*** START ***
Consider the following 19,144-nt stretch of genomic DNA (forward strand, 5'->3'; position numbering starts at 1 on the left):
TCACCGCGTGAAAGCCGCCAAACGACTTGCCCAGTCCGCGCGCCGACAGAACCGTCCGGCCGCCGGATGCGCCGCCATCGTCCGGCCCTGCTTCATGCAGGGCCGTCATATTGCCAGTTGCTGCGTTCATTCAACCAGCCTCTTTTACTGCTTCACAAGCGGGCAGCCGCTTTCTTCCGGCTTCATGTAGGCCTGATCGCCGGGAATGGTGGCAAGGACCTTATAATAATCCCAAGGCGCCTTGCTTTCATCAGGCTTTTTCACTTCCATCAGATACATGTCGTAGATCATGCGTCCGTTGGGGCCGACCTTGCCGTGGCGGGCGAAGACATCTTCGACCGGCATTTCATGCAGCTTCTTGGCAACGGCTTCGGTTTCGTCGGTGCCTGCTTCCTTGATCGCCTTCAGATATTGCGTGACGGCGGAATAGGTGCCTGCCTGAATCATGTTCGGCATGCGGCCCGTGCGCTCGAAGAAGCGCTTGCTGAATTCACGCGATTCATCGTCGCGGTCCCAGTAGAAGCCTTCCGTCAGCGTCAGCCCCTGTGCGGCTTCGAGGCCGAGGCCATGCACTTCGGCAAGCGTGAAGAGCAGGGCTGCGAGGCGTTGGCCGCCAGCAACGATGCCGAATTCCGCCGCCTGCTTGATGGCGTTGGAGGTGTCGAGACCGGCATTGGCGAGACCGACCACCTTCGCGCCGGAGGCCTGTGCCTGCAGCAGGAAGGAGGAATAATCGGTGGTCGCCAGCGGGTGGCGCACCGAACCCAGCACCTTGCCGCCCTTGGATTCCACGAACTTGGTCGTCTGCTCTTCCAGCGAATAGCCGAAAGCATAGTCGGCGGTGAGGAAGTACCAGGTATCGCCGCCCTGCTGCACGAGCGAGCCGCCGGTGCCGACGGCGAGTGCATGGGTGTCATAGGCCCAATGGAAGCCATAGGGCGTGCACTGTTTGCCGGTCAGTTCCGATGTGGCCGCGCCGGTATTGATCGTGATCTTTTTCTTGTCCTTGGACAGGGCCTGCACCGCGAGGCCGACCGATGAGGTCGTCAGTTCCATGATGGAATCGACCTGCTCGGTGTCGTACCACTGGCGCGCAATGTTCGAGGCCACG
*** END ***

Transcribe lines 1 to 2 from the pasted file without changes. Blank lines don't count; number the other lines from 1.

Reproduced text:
Consider the following 19,144-nt stretch of genomic DNA (forward strand, 5'->3'; position numbering starts at 1 on the left):
TCACCGCGTGAAAGCCGCCAAACGACTTGCCCAGTCCGCGCGCCGACAGAACCGTCCGGCCGCCGGATGCGCCGCCATCGTCCGGCCCTGCTTCATGCAGGGCCGTCATATTGCCAGTTGCTGCGTTCATTCAACCAGCCTCTTTTACTGCTTCACAAGCGGGCAGCCGCTTTCTTCCGGCTTCATGTAGGCCTGATCGCCGGGAATGGTGGCAAGGACCTTATAATAATCCCAAGGCGCCTTGCTTTCATCAGGCTTTTTCACTTCCATCAGATACATGTCGTAGATCATGCGTCCGTTGGGGCCGACCTTGCCGTGGCGGGCGAAGACATCTTCGACCGGCATTTCATGCAGCTTCTTGGCAACGGCTTCGGTTTCGTCGGTGCCTGCTTCCTTGATCGCCTTCAGATATTGCGTGACGGCGGAATAGGTGCCTGCCTGAATCATGTTCGGCATGCGGCCCGTGCGCTCGAAGAAGCGCTTGCTGAATTCACGCGATTCATCGTCGCGGTCCCAGTAGAAGCCTTCCGTCAGCGTCAGCCCCTGTGCGGCTTCGAGGCCGAGGCCATGCACTTCGGCAAGCGTGAAGAGCAGGGCTGCGAGGCGTTGGCCGCCAGCAACGATGCCGAATTCCGCCGCCTGCTTGATGGCGTTGGAGGTGTCGAGACCGGCATTGGCGAGACCGACCACCTTCGCGCCGGAGGCCTGTGCCTGCAGCAGGAAGGAGGAATAATCGGTGGTCGCCAGCGGGTGGCGCACCGAACCCAGCACCTTGCCGCCCTTGGATTCCACGAACTTGGTCGTCTGCTCTTCCAGCGAATAGCCGAAAGCATAGTCGGCGGTGAGGAAGTACCAGGTATCGCCGCCCTGCTGCACGAGCGAGCCGCCGGTGCCGACGGCGAGTGCATGGGTGTCATAGGCCCAATGGAAGCCATAGGGCGTGCACTGTTTGCCGGTCAGTTCCGATGTGGCCGCGCCGGTATTGATCGTGATCTTTTTCTTGTCCTTGGACAGGGCCTGCACCGCGAGGCCGACCGATGAGGTCGTCAGTTCCATGATGGAATCGACCTGCTCGGTGTCGTACCACTGGCGCGCAATGTTCGAGGCCACG